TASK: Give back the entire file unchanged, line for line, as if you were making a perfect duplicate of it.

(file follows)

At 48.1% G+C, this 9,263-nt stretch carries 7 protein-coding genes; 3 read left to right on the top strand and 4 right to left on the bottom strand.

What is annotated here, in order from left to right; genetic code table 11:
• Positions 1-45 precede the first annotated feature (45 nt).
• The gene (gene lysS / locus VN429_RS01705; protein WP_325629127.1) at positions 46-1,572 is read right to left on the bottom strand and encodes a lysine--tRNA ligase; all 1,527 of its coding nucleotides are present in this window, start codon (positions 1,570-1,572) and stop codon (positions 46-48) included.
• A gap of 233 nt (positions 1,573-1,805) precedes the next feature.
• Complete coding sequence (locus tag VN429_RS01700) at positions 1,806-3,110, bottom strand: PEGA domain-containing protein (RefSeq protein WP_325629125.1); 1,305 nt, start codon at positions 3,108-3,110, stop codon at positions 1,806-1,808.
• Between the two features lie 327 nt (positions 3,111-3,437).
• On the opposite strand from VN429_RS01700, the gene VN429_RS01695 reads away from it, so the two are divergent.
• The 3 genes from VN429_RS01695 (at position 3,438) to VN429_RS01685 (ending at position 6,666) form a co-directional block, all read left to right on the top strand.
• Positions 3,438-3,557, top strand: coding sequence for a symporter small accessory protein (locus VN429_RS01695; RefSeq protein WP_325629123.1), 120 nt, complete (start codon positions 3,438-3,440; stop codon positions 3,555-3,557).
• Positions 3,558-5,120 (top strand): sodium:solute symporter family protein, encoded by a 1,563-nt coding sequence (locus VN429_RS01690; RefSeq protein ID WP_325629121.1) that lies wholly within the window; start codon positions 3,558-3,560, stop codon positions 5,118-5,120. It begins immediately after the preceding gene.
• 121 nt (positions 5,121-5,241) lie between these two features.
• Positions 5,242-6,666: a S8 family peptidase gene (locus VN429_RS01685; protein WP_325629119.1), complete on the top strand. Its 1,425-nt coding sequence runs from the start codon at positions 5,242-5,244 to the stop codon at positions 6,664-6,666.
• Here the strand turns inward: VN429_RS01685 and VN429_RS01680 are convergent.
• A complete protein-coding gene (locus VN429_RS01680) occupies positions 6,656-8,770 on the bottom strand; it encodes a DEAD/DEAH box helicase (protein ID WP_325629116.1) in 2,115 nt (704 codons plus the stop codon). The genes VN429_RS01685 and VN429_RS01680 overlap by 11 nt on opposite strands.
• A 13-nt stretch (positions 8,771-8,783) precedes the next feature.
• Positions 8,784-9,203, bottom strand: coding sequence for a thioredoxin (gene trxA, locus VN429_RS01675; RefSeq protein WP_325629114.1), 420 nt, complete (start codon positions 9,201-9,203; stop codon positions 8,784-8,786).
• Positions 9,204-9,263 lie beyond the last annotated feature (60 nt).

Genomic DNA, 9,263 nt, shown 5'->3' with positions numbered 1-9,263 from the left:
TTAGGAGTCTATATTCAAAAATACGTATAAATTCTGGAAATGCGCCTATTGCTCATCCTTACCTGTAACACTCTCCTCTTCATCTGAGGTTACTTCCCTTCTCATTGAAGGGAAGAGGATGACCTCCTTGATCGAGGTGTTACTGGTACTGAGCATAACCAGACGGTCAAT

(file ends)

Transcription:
At 48.1% G+C, this 9,263-nt stretch carries 7 protein-coding genes; 3 read left to right on the top strand and 4 right to left on the bottom strand.

What is annotated here, in order from left to right; genetic code table 11:
• Positions 1-45 precede the first annotated feature (45 nt).
• The gene (gene lysS / locus VN429_RS01705; protein WP_325629127.1) at positions 46-1,572 is read right to left on the bottom strand and encodes a lysine--tRNA ligase; all 1,527 of its coding nucleotides are present in this window, start codon (positions 1,570-1,572) and stop codon (positions 46-48) included.
• A gap of 233 nt (positions 1,573-1,805) precedes the next feature.
• Complete coding sequence (locus tag VN429_RS01700) at positions 1,806-3,110, bottom strand: PEGA domain-containing protein (RefSeq protein WP_325629125.1); 1,305 nt, start codon at positions 3,108-3,110, stop codon at positions 1,806-1,808.
• Between the two features lie 327 nt (positions 3,111-3,437).
• On the opposite strand from VN429_RS01700, the gene VN429_RS01695 reads away from it, so the two are divergent.
• The 3 genes from VN429_RS01695 (at position 3,438) to VN429_RS01685 (ending at position 6,666) form a co-directional block, all read left to right on the top strand.
• Positions 3,438-3,557, top strand: coding sequence for a symporter small accessory protein (locus VN429_RS01695; RefSeq protein WP_325629123.1), 120 nt, complete (start codon positions 3,438-3,440; stop codon positions 3,555-3,557).
• Positions 3,558-5,120 (top strand): sodium:solute symporter family protein, encoded by a 1,563-nt coding sequence (locus VN429_RS01690; RefSeq protein ID WP_325629121.1) that lies wholly within the window; start codon positions 3,558-3,560, stop codon positions 5,118-5,120. It begins immediately after the preceding gene.
• 121 nt (positions 5,121-5,241) lie between these two features.
• Positions 5,242-6,666: a S8 family peptidase gene (locus VN429_RS01685; protein WP_325629119.1), complete on the top strand. Its 1,425-nt coding sequence runs from the start codon at positions 5,242-5,244 to the stop codon at positions 6,664-6,666.
• Here the strand turns inward: VN429_RS01685 and VN429_RS01680 are convergent.
• A complete protein-coding gene (locus VN429_RS01680) occupies positions 6,656-8,770 on the bottom strand; it encodes a DEAD/DEAH box helicase (protein ID WP_325629116.1) in 2,115 nt (704 codons plus the stop codon). The genes VN429_RS01685 and VN429_RS01680 overlap by 11 nt on opposite strands.
• A 13-nt stretch (positions 8,771-8,783) precedes the next feature.
• Positions 8,784-9,203, bottom strand: coding sequence for a thioredoxin (gene trxA, locus VN429_RS01675; RefSeq protein WP_325629114.1), 420 nt, complete (start codon positions 9,201-9,203; stop codon positions 8,784-8,786).
• Positions 9,204-9,263 lie beyond the last annotated feature (60 nt).

Genomic DNA, 9,263 nt, shown 5'->3' with positions numbered 1-9,263 from the left:
TTAGGAGTCTATATTCAAAAATACGTATAAATTCTGGAAATGCGCCTATTGCTCATCCTTACCTGTAACACTCTCCTCTTCATCTGAGGTTACTTCCCTTCTCATTGAAGGGAAGAGGATGACCTCCTTGATCGAGGTGTTACTGGTACTGAGCATAACCAGACGGTCAAT